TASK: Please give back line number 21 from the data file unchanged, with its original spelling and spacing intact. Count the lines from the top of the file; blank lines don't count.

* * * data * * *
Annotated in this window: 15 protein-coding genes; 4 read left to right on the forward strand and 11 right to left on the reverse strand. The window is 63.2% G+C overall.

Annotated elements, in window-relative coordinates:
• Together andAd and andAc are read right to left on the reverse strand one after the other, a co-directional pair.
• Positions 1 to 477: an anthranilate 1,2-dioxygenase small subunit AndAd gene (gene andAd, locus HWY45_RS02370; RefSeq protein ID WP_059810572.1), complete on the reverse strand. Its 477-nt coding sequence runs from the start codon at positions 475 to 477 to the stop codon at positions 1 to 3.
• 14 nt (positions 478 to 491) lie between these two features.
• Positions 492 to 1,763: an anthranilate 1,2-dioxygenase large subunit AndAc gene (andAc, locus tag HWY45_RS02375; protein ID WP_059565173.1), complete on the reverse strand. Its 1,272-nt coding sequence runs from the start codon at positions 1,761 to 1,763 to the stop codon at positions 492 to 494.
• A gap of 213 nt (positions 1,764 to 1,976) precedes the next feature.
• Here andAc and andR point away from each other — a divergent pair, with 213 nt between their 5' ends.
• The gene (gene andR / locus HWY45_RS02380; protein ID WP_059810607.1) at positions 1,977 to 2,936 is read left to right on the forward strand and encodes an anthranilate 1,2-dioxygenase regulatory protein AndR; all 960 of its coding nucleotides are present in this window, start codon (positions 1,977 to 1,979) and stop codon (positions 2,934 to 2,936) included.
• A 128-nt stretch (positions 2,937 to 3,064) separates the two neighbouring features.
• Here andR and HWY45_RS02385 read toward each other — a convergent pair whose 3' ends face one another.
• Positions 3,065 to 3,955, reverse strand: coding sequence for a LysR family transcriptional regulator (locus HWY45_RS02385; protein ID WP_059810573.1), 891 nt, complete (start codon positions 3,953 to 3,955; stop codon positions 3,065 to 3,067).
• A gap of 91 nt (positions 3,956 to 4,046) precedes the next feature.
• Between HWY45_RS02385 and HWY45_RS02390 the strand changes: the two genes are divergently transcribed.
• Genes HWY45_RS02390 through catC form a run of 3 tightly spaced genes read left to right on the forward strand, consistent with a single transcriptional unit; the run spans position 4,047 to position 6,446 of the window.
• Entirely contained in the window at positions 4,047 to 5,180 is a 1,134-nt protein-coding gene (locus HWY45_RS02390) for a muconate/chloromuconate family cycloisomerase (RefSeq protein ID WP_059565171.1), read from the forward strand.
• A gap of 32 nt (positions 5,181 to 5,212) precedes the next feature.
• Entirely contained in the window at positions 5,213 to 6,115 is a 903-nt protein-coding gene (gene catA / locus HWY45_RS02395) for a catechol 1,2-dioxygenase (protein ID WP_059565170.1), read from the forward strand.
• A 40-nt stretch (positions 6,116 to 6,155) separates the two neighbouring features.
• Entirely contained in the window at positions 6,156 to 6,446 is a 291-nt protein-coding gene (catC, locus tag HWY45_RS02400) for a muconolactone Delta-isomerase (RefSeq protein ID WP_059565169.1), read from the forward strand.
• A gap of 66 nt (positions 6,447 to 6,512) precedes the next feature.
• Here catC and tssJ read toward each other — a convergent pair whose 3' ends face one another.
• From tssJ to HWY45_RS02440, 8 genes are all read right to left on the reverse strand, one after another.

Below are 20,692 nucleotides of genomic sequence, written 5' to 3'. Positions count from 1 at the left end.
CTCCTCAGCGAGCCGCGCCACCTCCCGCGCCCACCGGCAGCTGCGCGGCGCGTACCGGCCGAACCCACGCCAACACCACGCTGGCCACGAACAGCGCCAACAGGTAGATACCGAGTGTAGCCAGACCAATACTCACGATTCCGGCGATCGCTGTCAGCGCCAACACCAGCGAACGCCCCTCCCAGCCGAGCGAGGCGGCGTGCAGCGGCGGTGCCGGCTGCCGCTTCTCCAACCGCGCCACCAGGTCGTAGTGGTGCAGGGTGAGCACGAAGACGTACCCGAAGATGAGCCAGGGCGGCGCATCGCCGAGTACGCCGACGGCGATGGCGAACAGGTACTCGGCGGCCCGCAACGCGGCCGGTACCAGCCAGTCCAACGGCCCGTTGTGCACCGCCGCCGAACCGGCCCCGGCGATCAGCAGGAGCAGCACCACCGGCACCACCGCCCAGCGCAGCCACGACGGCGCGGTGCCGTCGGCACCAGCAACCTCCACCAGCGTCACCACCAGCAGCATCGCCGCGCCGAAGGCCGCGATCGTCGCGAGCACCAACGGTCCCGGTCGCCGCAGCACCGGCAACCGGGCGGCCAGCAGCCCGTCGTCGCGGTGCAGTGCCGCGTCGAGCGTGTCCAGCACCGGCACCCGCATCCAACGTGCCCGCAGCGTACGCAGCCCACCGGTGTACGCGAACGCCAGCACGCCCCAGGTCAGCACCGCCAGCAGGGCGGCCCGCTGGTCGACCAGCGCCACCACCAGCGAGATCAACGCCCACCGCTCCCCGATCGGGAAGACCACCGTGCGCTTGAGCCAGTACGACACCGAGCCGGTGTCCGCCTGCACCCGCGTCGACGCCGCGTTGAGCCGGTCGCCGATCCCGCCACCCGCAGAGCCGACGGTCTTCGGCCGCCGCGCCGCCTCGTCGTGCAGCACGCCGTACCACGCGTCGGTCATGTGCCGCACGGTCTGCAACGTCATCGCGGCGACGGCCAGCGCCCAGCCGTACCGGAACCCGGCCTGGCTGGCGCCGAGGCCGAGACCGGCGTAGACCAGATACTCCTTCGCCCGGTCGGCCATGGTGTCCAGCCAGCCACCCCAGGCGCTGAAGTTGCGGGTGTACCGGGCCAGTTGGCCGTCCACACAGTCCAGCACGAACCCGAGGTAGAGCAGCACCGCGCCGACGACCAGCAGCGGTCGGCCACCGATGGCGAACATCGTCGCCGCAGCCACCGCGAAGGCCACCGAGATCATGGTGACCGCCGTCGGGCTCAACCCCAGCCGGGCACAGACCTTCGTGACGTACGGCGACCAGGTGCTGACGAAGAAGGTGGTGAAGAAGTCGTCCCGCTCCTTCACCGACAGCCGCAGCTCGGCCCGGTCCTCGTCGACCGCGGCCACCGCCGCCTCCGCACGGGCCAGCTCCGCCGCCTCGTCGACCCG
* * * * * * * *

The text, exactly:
• A gap of 66 nt (positions 6,447 to 6,512) precedes the next feature.